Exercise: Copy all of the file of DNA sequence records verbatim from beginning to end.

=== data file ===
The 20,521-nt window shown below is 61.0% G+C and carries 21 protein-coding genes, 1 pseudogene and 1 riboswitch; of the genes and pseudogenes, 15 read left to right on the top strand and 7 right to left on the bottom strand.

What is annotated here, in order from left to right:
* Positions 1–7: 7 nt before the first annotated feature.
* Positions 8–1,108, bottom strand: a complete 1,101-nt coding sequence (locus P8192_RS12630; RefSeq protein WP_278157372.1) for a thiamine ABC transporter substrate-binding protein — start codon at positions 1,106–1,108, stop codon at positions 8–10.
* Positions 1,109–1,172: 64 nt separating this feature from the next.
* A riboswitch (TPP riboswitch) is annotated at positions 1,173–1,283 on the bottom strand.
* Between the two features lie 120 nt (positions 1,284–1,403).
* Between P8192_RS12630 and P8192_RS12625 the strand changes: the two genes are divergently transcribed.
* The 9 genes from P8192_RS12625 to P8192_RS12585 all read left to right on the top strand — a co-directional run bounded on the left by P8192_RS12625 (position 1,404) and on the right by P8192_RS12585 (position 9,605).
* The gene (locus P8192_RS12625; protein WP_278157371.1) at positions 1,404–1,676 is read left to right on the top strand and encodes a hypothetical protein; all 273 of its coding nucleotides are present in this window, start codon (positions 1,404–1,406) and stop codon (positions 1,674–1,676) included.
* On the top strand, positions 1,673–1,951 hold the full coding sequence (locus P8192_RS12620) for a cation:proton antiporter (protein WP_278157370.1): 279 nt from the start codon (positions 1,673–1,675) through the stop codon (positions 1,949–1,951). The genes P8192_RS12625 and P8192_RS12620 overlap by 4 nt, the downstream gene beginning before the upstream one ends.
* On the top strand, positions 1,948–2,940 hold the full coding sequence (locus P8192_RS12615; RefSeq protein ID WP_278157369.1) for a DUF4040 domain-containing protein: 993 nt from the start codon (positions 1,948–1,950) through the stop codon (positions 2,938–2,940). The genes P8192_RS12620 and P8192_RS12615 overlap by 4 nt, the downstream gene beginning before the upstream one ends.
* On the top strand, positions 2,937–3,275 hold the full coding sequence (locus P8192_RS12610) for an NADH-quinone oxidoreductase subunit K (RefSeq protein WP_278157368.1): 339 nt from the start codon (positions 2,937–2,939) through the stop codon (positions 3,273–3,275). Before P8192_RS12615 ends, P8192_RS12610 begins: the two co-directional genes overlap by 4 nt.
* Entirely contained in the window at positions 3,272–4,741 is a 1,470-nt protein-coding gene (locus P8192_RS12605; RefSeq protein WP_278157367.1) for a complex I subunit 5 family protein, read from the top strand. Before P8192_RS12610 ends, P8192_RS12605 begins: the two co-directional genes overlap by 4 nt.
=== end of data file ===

The 20,521-nt window shown below is 61.0% G+C and carries 21 protein-coding genes, 1 pseudogene and 1 riboswitch; of the genes and pseudogenes, 15 read left to right on the top strand and 7 right to left on the bottom strand.

What is annotated here, in order from left to right:
* Positions 1–7: 7 nt before the first annotated feature.
* Positions 8–1,108, bottom strand: a complete 1,101-nt coding sequence (locus P8192_RS12630; RefSeq protein WP_278157372.1) for a thiamine ABC transporter substrate-binding protein — start codon at positions 1,106–1,108, stop codon at positions 8–10.
* Positions 1,109–1,172: 64 nt separating this feature from the next.
* A riboswitch (TPP riboswitch) is annotated at positions 1,173–1,283 on the bottom strand.
* Between the two features lie 120 nt (positions 1,284–1,403).
* Between P8192_RS12630 and P8192_RS12625 the strand changes: the two genes are divergently transcribed.
* The 9 genes from P8192_RS12625 to P8192_RS12585 all read left to right on the top strand — a co-directional run bounded on the left by P8192_RS12625 (position 1,404) and on the right by P8192_RS12585 (position 9,605).
* The gene (locus P8192_RS12625; protein WP_278157371.1) at positions 1,404–1,676 is read left to right on the top strand and encodes a hypothetical protein; all 273 of its coding nucleotides are present in this window, start codon (positions 1,404–1,406) and stop codon (positions 1,674–1,676) included.
* On the top strand, positions 1,673–1,951 hold the full coding sequence (locus P8192_RS12620) for a cation:proton antiporter (protein WP_278157370.1): 279 nt from the start codon (positions 1,673–1,675) through the stop codon (positions 1,949–1,951). The genes P8192_RS12625 and P8192_RS12620 overlap by 4 nt, the downstream gene beginning before the upstream one ends.
* On the top strand, positions 1,948–2,940 hold the full coding sequence (locus P8192_RS12615; RefSeq protein ID WP_278157369.1) for a DUF4040 domain-containing protein: 993 nt from the start codon (positions 1,948–1,950) through the stop codon (positions 2,938–2,940). The genes P8192_RS12620 and P8192_RS12615 overlap by 4 nt, the downstream gene beginning before the upstream one ends.
* On the top strand, positions 2,937–3,275 hold the full coding sequence (locus P8192_RS12610) for an NADH-quinone oxidoreductase subunit K (RefSeq protein WP_278157368.1): 339 nt from the start codon (positions 2,937–2,939) through the stop codon (positions 3,273–3,275). Before P8192_RS12615 ends, P8192_RS12610 begins: the two co-directional genes overlap by 4 nt.
* Entirely contained in the window at positions 3,272–4,741 is a 1,470-nt protein-coding gene (locus P8192_RS12605; RefSeq protein WP_278157367.1) for a complex I subunit 5 family protein, read from the top strand. Before P8192_RS12610 ends, P8192_RS12605 begins: the two co-directional genes overlap by 4 nt.